Monday, May 13, 2013

The Value of Working Fast in a Series

After the prototype proved plausible, I decided to attempt to make at least 20 pins for the swap. I did modify my process a bit because of fit issues with the stones and the tubing, but overall it's still a quick and dirty approach. So I hope anybody who really trades with me doesn't judge me too harshly!

Playing with color has been my favorite part of the project, making me really want to rethink how to introduce color more frequently into my regular jewelry. I've also enjoyed the return to my fiber roots and including the occasional piece of glass. I need to devote thought to how to combine media more effectively.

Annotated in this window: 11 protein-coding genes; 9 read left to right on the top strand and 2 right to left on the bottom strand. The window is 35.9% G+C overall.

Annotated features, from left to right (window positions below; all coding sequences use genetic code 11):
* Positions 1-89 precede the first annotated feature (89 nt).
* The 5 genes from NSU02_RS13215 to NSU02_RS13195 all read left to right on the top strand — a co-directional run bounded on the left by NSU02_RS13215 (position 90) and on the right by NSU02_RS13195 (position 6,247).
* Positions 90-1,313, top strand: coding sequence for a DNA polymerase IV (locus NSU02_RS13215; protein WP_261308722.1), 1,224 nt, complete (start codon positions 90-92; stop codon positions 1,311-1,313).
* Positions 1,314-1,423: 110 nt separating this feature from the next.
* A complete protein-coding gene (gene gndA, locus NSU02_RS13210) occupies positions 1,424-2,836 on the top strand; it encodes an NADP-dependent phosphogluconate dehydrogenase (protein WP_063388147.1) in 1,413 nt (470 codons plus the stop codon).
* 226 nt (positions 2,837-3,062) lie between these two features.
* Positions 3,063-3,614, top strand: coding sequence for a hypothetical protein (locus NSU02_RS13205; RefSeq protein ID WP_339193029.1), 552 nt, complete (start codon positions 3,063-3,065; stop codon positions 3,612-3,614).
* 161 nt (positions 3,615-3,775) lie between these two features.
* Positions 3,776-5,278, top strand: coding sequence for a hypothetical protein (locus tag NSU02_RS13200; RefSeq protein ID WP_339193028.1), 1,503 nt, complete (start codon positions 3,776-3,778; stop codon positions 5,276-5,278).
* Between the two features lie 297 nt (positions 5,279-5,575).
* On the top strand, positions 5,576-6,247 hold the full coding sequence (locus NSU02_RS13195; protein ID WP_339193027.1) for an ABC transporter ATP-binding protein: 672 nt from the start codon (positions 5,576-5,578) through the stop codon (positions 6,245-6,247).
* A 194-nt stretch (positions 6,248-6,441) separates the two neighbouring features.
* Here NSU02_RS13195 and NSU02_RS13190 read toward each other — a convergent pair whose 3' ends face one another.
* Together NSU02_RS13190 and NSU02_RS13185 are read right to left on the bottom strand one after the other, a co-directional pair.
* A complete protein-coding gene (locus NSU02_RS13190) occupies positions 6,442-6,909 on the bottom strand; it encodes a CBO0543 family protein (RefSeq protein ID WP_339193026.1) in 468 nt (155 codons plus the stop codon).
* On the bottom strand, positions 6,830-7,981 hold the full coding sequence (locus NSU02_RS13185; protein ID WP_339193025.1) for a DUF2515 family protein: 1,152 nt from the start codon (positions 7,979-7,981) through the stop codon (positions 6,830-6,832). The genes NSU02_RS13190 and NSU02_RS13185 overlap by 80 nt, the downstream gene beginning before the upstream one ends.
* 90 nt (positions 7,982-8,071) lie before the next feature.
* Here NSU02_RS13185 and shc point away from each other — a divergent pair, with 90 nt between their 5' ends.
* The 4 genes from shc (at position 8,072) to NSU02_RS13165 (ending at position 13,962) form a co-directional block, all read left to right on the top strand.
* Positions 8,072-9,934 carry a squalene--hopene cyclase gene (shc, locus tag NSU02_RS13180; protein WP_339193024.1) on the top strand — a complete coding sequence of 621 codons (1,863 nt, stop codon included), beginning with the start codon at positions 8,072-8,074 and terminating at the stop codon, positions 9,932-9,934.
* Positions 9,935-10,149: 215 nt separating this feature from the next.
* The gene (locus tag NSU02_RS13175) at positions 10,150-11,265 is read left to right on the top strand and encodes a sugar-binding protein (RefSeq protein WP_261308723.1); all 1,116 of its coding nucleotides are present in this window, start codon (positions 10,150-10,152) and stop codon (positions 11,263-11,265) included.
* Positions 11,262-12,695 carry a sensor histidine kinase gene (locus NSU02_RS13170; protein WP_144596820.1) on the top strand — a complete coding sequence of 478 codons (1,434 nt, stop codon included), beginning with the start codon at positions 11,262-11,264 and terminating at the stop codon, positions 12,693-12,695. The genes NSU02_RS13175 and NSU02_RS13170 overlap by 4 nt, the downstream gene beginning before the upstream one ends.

Working in a series is so invigorating. The basic process is easily set down:

  1. cut tubing lengths
  2. set the stones
  3. reduce the tubing with the rolling mill and then shape
  4. cover with fabric and thread scraps
  5. add a feather and any other embellishments
  6. add the fibula

But within that process, there are lots of places for variation. I work the first three steps with sets of 5-6 pins, then I work the next two steps individually. Finally, I will do the fibulas all at the end.

I find that as I'm working on one pin, I have an idea for another. Since I  know there are more to come, I feel no anguish over what to do with the current variation. I just make a quick decision and move on. The process moves faster because I'm not over thinking.

Inevitably, the process itself starts to feel a bit limiting. I begin to crave a break out into a new direction.